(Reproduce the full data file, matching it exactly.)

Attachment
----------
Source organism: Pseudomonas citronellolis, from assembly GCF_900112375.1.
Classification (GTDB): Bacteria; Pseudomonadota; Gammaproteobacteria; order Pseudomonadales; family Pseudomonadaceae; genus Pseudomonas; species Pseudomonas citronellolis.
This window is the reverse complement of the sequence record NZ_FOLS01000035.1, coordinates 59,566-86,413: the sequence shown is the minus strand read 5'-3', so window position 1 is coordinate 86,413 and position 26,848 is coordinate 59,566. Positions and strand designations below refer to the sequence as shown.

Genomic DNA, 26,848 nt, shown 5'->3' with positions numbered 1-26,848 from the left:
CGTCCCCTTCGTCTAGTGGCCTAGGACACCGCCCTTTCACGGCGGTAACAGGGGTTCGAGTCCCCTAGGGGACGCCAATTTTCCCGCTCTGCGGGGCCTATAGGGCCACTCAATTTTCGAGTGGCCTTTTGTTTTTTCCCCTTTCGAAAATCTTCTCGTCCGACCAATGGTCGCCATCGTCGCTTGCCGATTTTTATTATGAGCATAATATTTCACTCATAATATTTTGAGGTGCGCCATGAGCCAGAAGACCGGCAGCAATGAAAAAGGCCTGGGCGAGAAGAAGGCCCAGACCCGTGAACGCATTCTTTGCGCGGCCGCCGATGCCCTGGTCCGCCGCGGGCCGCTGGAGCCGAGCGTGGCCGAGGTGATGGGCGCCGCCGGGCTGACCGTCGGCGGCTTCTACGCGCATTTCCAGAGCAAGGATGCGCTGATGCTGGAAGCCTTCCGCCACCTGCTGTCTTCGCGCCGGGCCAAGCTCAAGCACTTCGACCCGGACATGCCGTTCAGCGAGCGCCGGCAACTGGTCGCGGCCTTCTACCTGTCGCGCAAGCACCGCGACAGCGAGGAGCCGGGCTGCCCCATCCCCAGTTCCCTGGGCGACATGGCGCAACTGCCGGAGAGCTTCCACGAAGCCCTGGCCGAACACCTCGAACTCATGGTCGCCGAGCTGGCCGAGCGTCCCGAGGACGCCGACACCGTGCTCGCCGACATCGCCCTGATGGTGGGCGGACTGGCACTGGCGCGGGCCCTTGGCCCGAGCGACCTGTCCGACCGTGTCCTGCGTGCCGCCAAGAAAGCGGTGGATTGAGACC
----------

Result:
Source organism: Pseudomonas citronellolis, from assembly GCF_900112375.1.
Classification (GTDB): Bacteria; Pseudomonadota; Gammaproteobacteria; order Pseudomonadales; family Pseudomonadaceae; genus Pseudomonas; species Pseudomonas citronellolis.
This window is the reverse complement of the sequence record NZ_FOLS01000035.1, coordinates 59,566-86,413: the sequence shown is the minus strand read 5'-3', so window position 1 is coordinate 86,413 and position 26,848 is coordinate 59,566. Positions and strand designations below refer to the sequence as shown.

Genomic DNA, 26,848 nt, shown 5'->3' with positions numbered 1-26,848 from the left:
CGTCCCCTTCGTCTAGTGGCCTAGGACACCGCCCTTTCACGGCGGTAACAGGGGTTCGAGTCCCCTAGGGGACGCCAATTTTCCCGCTCTGCGGGGCCTATAGGGCCACTCAATTTTCGAGTGGCCTTTTGTTTTTTCCCCTTTCGAAAATCTTCTCGTCCGACCAATGGTCGCCATCGTCGCTTGCCGATTTTTATTATGAGCATAATATTTCACTCATAATATTTTGAGGTGCGCCATGAGCCAGAAGACCGGCAGCAATGAAAAAGGCCTGGGCGAGAAGAAGGCCCAGACCCGTGAACGCATTCTTTGCGCGGCCGCCGATGCCCTGGTCCGCCGCGGGCCGCTGGAGCCGAGCGTGGCCGAGGTGATGGGCGCCGCCGGGCTGACCGTCGGCGGCTTCTACGCGCATTTCCAGAGCAAGGATGCGCTGATGCTGGAAGCCTTCCGCCACCTGCTGTCTTCGCGCCGGGCCAAGCTCAAGCACTTCGACCCGGACATGCCGTTCAGCGAGCGCCGGCAACTGGTCGCGGCCTTCTACCTGTCGCGCAAGCACCGCGACAGCGAGGAGCCGGGCTGCCCCATCCCCAGTTCCCTGGGCGACATGGCGCAACTGCCGGAGAGCTTCCACGAAGCCCTGGCCGAACACCTCGAACTCATGGTCGCCGAGCTGGCCGAGCGTCCCGAGGACGCCGACACCGTGCTCGCCGACATCGCCCTGATGGTGGGCGGACTGGCACTGGCGCGGGCCCTTGGCCCGAGCGACCTGTCCGACCGTGTCCTGCGTGCCGCCAAGAAAGCGGTGGATTGAGACC